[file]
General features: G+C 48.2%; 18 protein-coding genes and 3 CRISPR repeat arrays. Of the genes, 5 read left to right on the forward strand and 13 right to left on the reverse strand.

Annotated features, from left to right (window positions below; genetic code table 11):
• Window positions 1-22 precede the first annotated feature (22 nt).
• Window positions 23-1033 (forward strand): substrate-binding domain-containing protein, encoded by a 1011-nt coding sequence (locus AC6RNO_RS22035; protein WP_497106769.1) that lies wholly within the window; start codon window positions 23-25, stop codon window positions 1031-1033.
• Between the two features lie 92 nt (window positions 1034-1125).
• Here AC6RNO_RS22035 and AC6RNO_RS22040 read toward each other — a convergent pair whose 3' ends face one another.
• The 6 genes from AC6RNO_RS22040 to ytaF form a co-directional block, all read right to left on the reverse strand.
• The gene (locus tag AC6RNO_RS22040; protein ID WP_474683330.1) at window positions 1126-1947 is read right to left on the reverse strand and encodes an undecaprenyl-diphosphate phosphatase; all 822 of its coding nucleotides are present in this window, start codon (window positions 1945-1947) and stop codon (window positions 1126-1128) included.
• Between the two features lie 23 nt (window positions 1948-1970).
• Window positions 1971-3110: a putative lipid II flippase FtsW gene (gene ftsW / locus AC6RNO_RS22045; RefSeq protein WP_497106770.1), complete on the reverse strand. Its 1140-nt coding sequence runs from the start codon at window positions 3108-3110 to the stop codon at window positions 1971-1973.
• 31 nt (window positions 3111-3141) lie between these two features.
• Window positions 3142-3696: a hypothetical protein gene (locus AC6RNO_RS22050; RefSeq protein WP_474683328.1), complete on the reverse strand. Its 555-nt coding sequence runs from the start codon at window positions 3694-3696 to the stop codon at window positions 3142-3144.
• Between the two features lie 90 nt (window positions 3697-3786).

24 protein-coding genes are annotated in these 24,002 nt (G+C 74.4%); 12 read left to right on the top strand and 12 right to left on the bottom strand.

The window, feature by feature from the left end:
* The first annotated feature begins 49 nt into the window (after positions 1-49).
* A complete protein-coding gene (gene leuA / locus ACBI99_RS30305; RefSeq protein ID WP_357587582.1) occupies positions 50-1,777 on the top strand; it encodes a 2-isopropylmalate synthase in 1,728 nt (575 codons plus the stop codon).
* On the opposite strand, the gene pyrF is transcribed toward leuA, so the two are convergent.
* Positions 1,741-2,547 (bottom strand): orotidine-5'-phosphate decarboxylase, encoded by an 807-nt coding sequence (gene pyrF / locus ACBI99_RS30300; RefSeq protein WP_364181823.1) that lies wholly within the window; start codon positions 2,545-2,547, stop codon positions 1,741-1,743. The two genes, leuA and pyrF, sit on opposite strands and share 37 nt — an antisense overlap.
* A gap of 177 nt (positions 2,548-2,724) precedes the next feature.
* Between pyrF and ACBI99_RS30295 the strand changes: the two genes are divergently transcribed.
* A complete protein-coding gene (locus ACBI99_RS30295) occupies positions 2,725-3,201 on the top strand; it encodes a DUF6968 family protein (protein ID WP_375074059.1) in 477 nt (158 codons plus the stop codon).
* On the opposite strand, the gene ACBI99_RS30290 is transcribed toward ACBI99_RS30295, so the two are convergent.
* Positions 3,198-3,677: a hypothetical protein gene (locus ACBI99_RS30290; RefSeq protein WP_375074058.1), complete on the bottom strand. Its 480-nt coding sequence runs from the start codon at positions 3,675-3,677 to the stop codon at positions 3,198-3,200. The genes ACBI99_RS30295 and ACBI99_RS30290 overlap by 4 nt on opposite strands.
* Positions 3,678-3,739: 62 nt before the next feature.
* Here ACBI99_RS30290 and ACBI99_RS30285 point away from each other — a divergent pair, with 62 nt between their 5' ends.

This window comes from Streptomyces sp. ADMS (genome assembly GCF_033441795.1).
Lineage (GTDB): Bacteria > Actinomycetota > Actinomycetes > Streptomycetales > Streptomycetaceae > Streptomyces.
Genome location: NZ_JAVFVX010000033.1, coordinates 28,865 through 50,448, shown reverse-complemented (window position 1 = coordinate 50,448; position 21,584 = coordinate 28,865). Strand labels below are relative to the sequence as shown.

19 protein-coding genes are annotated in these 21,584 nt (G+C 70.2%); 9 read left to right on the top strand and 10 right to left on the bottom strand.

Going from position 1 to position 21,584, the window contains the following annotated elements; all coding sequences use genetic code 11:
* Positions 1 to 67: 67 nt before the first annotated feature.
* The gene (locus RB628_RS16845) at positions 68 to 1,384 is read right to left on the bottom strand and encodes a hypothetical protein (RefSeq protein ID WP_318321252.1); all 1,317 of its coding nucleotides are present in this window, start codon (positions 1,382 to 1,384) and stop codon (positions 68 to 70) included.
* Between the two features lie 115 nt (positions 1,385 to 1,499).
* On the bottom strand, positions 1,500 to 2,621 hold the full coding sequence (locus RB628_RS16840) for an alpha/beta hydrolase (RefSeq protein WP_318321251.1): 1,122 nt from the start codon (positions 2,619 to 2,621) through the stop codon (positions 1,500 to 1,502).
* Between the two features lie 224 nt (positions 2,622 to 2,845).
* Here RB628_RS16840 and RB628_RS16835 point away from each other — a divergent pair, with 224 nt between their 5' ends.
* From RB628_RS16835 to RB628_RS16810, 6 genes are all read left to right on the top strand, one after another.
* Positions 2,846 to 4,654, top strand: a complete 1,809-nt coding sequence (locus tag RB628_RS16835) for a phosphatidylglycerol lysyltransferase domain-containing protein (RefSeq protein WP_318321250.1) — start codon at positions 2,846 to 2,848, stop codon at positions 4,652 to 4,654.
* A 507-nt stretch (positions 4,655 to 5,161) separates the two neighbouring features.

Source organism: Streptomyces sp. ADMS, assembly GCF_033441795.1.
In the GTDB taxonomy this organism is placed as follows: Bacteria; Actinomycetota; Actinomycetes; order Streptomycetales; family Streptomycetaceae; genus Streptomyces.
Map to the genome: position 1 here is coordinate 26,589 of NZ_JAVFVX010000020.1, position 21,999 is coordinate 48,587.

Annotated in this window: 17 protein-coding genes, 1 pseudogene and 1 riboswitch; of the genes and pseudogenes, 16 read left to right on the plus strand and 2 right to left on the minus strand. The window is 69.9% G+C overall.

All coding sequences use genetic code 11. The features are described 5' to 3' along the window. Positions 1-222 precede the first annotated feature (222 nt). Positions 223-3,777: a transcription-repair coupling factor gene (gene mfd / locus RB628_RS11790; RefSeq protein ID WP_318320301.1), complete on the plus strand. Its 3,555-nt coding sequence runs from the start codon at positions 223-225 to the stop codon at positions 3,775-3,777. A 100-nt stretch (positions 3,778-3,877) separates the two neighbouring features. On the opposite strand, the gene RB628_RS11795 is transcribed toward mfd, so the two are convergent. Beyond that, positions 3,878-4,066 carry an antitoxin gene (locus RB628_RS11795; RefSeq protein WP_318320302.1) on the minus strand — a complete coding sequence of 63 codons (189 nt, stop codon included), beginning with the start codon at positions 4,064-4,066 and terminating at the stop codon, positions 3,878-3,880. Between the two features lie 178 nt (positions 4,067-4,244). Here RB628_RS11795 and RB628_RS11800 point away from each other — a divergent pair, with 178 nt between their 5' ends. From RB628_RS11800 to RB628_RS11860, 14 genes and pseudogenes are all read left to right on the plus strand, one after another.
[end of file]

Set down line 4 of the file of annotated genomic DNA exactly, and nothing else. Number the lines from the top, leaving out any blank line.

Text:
• Window positions 23-1033 (forward strand): substrate-binding domain-containing protein, encoded by a 1011-nt coding sequence (locus AC6RNO_RS22035; protein WP_497106769.1) that lies wholly within the window; start codon window positions 23-25, stop codon window positions 1031-1033.